Carbon tax case study shows need for greater taxpayer protections
Albertans are paying more due to the carbon tax, but the worst part is we were never given a say. That’s wrong and it’s not enough to just get rid of the carbon tax. If we’ve learned anything, it’s that Albertans deserve the right to vote in a referendum before getting hit with higher taxes.
Currently, the Alberta Taxpayer Protection Act only requires a referendum before bringing in a sales tax. Thank goodness for that because without that referendum requirement, does anyone doubt politicians would have imposed a PST on Albertans? But that protection doesn’t go far enough.
The NDP government bypassed the pesky process of earning public buy-in before imposing its carbon tax. The carbon tax wasn’t included in the party’s 2015 election platform and was never consented too in a vote.
The polls show that Albertans have consistently opposed the carbon tax. In 2016, two-thirds of Albertans were against the in-coming tax, a similar result to a 2017 provincial poll and a 2018 poll in reference to a federal tax.
Alberta’s case study is a stark contrast to the process in Washington State where voters were able to reject the carbon tax in two consecutive referendums.
While the NDP is in the wrong for imposing its carbon tax without support from Albertans, the core issue is that there is little stopping any plundering politician from increasing the tax burden on Albertans. Scrapping the carbon tax isn’t enough, the next government needs to make sure politicians can’t take advantage of taxpayers like this again.
Just last year, Opposition leader Jason Kenney proposed to make carbon tax hikes illegal without Albertans’ consent.
“It’s the old idea of no taxation without representation,” stated Kenney. “They [NDP] should have gone to the people if they really believed Albertans supported it [carbon tax].”
On this Kenney is right. But why stop the idea of “no taxation without representation” at the carbon tax? Over the last few years governments in Alberta have also increased taxes on income, businesses, tobacco, train fuel and liquor, along with higher property taxes and fees.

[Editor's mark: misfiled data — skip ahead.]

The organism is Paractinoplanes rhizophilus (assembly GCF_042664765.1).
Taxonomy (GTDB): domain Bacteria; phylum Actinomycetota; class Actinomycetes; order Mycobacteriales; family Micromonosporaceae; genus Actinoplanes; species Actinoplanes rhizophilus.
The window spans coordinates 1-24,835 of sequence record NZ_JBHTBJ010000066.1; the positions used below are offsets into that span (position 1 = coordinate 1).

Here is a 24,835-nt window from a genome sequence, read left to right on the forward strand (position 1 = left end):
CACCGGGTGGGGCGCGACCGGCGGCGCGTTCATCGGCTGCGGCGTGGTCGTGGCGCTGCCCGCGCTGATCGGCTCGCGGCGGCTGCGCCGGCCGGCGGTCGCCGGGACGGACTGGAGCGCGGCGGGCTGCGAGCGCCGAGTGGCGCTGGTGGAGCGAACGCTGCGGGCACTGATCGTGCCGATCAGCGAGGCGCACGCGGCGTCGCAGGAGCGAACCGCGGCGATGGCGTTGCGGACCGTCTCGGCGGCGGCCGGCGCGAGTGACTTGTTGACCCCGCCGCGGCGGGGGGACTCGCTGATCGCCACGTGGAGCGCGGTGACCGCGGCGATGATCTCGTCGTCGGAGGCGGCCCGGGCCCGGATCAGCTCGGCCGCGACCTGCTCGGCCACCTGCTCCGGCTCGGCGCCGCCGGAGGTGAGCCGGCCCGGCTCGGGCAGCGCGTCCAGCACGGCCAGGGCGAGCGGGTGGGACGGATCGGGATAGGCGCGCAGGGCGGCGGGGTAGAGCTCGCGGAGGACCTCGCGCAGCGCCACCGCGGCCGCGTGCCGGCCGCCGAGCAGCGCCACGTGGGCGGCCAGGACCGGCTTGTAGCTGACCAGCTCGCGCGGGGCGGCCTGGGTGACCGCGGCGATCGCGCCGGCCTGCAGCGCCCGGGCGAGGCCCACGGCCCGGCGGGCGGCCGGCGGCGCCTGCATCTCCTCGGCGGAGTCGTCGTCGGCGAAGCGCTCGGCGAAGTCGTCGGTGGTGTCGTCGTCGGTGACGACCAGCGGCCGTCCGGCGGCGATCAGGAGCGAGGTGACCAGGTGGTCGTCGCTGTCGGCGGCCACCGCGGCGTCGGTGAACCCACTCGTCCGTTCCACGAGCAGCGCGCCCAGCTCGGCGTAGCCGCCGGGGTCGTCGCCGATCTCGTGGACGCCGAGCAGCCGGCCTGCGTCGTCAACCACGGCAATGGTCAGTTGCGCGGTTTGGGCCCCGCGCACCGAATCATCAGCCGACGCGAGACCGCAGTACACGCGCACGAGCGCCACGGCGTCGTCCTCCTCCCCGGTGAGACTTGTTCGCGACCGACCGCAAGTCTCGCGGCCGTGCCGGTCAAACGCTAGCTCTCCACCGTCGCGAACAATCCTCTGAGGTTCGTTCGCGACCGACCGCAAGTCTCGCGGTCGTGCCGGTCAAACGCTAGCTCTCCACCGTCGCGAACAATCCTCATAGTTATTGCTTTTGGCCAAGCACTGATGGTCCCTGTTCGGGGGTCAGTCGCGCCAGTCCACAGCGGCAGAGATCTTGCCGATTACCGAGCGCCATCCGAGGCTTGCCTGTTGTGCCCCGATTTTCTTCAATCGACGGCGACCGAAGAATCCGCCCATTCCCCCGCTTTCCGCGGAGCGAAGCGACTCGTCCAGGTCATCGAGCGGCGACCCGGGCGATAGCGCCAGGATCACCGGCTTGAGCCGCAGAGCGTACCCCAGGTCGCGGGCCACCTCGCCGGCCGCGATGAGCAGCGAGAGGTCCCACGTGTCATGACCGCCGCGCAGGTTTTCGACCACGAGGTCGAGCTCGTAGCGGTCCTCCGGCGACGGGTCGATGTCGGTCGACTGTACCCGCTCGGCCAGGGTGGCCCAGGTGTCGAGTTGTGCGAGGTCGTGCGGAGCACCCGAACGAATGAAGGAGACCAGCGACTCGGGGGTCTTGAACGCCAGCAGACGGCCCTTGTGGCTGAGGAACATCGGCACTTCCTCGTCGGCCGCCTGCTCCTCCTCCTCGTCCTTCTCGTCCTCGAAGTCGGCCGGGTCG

Any political party that wants to be a true champion of taxpayers should commit to requiring a referendum before governments can increase tax rates or introduce new taxes. These principles should also apply to municipalities where some councils have been unwilling to get off the tax-and-spend merry-go-round.
The government shouldn’t stop there.
“If the next Alberta government wants to make fiscal responsibility a permanent feature of its budgets, then it will need to constitutionally entrench a set of fiscal and budgetary rules that cannot be easily changed by simple majority votes in the legislature,” explains former Alberta finance minister Ted Morton. “Under section 45 [of the Constitution Act], Alberta (and by extension, any other province) could unilaterally entrench [taxpayer protections].”
The Alberta government spends thousands of dollars more per person than provinces such as British Columbia, Ontario and Quebec. What better way to encourage governments to spend more efficiently than to force politicians to pitch their spending plans before increasing taxes?
When ordinary Albertans want more money, we have to convince our boss or customers that we deserve it. It’s time elected official are held to this same standard. If politicians want more money from Albertans, they should have to ask taxpayers for permission in a referendum.
This column was published in the Edmonton Sun on January 30, 2019.